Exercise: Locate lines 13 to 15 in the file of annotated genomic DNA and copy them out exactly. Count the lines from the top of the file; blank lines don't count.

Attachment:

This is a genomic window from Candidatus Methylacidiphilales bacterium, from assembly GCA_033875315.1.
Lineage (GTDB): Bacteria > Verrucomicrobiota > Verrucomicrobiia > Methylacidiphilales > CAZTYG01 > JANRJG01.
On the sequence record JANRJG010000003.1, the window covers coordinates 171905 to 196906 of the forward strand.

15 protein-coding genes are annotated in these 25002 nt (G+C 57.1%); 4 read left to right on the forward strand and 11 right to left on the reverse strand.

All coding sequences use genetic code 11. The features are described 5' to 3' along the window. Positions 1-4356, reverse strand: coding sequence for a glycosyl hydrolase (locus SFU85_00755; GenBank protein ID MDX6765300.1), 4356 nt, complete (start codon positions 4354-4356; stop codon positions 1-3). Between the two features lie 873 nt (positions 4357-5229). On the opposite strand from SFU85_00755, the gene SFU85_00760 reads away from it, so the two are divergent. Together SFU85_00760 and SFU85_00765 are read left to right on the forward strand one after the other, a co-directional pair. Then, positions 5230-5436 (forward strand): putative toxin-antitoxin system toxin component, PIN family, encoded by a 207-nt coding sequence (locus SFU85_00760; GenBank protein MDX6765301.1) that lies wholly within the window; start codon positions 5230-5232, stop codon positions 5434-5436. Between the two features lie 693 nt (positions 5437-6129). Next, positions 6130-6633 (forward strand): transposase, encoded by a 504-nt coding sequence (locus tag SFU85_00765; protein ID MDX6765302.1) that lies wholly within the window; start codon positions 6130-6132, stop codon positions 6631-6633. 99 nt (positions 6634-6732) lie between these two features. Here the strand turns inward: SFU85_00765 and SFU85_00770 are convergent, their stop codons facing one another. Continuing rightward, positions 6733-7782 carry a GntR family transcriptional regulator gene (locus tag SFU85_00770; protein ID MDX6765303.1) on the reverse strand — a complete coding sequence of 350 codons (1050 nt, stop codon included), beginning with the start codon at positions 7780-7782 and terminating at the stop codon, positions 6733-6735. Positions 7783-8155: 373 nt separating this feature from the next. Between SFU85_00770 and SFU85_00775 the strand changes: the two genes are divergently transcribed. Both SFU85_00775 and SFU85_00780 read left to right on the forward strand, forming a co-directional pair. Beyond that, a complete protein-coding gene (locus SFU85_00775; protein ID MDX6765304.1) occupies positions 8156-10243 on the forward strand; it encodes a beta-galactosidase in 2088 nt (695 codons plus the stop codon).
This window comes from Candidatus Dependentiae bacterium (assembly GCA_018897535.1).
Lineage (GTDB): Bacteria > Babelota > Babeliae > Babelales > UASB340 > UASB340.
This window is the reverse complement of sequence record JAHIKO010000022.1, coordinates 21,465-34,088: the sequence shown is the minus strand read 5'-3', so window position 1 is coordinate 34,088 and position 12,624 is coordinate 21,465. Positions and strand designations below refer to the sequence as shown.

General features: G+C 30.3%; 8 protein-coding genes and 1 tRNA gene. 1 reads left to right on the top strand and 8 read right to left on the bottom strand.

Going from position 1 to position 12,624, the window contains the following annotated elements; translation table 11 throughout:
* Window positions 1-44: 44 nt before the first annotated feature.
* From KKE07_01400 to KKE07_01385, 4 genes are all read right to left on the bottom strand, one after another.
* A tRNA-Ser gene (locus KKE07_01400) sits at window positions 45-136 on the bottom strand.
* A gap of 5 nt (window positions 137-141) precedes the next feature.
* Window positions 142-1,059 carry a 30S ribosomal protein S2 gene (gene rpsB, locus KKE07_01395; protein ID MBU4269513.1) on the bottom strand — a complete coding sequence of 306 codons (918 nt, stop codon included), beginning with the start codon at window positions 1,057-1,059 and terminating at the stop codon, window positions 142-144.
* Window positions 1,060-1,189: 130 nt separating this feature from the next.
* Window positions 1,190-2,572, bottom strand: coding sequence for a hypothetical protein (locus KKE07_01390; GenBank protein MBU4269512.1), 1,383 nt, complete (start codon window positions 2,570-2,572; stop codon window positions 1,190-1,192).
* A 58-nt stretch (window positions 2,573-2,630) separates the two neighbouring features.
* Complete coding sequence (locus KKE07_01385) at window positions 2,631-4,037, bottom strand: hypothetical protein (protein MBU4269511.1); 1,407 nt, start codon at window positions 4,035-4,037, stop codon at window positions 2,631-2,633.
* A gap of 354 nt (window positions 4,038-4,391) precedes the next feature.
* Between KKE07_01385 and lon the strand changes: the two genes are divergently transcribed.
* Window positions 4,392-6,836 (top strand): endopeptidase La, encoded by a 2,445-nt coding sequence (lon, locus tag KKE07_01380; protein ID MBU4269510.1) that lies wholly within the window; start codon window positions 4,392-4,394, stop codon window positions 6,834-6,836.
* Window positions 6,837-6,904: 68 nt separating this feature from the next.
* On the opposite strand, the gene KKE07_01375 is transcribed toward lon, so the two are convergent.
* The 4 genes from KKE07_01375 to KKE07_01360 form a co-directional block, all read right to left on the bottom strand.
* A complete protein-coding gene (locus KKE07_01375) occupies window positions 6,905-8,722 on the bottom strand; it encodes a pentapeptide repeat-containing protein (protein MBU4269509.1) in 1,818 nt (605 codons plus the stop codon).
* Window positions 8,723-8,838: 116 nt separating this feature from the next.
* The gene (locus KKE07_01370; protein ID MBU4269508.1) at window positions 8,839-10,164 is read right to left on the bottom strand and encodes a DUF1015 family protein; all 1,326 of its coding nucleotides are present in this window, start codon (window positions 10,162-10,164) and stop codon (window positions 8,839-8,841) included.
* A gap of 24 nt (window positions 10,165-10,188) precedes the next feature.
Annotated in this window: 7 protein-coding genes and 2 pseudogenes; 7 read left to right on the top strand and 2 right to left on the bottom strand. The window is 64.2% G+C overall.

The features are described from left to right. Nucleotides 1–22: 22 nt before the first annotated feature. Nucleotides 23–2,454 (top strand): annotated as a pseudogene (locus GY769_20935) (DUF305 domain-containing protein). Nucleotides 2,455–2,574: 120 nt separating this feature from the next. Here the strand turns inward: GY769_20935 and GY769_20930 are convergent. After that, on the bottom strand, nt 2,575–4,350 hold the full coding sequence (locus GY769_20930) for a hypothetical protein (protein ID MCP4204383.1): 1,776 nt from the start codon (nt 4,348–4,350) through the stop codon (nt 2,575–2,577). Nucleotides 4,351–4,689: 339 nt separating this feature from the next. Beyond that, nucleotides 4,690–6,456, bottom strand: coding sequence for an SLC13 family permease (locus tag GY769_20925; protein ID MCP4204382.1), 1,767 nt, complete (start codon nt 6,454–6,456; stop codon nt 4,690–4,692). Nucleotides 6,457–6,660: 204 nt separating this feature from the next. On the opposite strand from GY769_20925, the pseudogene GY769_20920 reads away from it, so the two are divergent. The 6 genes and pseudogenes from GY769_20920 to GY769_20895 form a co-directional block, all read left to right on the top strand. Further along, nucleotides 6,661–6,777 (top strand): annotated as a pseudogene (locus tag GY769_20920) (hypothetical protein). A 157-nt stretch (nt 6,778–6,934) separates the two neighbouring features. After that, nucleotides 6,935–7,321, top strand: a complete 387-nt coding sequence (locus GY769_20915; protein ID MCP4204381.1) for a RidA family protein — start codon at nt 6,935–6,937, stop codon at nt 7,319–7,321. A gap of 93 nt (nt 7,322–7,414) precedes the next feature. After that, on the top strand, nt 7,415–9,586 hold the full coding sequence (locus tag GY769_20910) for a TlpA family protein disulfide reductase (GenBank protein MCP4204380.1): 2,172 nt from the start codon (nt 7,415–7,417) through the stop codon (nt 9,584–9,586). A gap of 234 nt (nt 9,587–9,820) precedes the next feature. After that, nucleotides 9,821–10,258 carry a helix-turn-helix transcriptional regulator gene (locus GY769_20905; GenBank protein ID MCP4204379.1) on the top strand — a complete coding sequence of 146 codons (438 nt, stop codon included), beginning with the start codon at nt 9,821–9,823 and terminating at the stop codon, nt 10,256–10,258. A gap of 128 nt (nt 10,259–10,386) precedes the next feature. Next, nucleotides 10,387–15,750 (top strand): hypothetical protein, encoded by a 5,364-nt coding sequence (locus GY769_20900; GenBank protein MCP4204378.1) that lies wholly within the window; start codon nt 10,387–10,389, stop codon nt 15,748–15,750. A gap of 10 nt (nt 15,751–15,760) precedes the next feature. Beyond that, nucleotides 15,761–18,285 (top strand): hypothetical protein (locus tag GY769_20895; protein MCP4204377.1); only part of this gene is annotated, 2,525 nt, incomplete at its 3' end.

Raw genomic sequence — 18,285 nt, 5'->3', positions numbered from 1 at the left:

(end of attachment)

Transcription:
* A tRNA-Ser gene (locus KKE07_01400) sits at window positions 45-136 on the bottom strand.
* A gap of 5 nt (window positions 137-141) precedes the next feature.
* Window positions 142-1,059 carry a 30S ribosomal protein S2 gene (gene rpsB, locus KKE07_01395; protein ID MBU4269513.1) on the bottom strand — a complete coding sequence of 306 codons (918 nt, stop codon included), beginning with the start codon at window positions 1,057-1,059 and terminating at the stop codon, window positions 142-144.